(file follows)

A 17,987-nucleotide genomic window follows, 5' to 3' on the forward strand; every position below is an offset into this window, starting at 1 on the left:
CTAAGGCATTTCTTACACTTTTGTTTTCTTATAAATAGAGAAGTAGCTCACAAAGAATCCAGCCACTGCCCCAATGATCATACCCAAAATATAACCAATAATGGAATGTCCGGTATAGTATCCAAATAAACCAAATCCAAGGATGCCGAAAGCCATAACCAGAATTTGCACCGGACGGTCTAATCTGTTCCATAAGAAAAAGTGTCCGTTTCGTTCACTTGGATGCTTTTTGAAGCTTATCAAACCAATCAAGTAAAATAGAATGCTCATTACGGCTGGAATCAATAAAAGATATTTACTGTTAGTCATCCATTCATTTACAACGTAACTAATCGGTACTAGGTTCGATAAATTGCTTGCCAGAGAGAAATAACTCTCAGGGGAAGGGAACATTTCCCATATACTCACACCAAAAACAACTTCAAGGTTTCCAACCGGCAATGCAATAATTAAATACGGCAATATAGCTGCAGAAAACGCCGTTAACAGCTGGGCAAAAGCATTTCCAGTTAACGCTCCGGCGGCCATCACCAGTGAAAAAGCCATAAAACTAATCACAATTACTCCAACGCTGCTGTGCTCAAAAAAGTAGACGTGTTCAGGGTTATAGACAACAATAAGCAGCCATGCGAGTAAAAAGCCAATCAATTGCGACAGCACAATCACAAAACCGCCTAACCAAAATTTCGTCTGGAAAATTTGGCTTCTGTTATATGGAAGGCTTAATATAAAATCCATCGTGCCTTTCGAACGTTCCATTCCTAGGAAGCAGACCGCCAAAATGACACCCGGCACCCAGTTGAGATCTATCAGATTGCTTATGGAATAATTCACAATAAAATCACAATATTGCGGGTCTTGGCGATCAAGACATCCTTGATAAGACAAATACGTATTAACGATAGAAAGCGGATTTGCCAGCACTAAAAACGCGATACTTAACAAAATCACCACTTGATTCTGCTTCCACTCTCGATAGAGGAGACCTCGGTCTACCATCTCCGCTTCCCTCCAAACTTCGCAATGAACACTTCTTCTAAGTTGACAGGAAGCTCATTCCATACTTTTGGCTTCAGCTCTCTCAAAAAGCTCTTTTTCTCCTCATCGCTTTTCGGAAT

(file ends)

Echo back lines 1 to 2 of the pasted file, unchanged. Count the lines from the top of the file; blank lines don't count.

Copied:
A 17,987-nucleotide genomic window follows, 5' to 3' on the forward strand; every position below is an offset into this window, starting at 1 on the left:
CTAAGGCATTTCTTACACTTTTGTTTTCTTATAAATAGAGAAGTAGCTCACAAAGAATCCAGCCACTGCCCCAATGATCATACCCAAAATATAACCAATAATGGAATGTCCGGTATAGTATCCAAATAAACCAAATCCAAGGATGCCGAAAGCCATAACCAGAATTTGCACCGGACGGTCTAATCTGTTCCATAAGAAAAAGTGTCCGTTTCGTTCACTTGGATGCTTTTTGAAGCTTATCAAACCAATCAAGTAAAATAGAATGCTCATTACGGCTGGAATCAATAAAAGATATTTACTGTTAGTCATCCATTCATTTACAACGTAACTAATCGGTACTAGGTTCGATAAATTGCTTGCCAGAGAGAAATAACTCTCAGGGGAAGGGAACATTTCCCATATACTCACACCAAAAACAACTTCAAGGTTTCCAACCGGCAATGCAATAATTAAATACGGCAATATAGCTGCAGAAAACGCCGTTAACAGCTGGGCAAAAGCATTTCCAGTTAACGCTCCGGCGGCCATCACCAGTGAAAAAGCCATAAAACTAATCACAATTACTCCAACGCTGCTGTGCTCAAAAAAGTAGACGTGTTCAGGGTTATAGACAACAATAAGCAGCCATGCGAGTAAAAAGCCAATCAATTGCGACAGCACAATCACAAAACCGCCTAACCAAAATTTCGTCTGGAAAATTTGGCTTCTGTTATATGGAAGGCTTAATATAAAATCCATCGTGCCTTTCGAACGTTCCATTCCTAGGAAGCAGACCGCCAAAATGACACCCGGCACCCAGTTGAGATCTATCAGATTGCTTATGGAATAATTCACAATAAAATCACAATATTGCGGGTCTTGGCGATCAAGACATCCTTGATAAGACAAATACGTATTAACGATAGAAAGCGGATTTGCCAGCACTAAAAACGCGATACTTAACAAAATCACCACTTGATTCTGCTTCCACTCTCGATAGAGGAGACCTCGGTCTACCATCTCCGCTTCCCTCCAAACTTCGCAATGAACACTTCTTCTAAGTTGACAGGAAGCTCATTCCATACTTTTGGCTTCAGCTCTCTCAAAAAGCTCTTTTTCTCCTCATCGCTTTTCGGAAT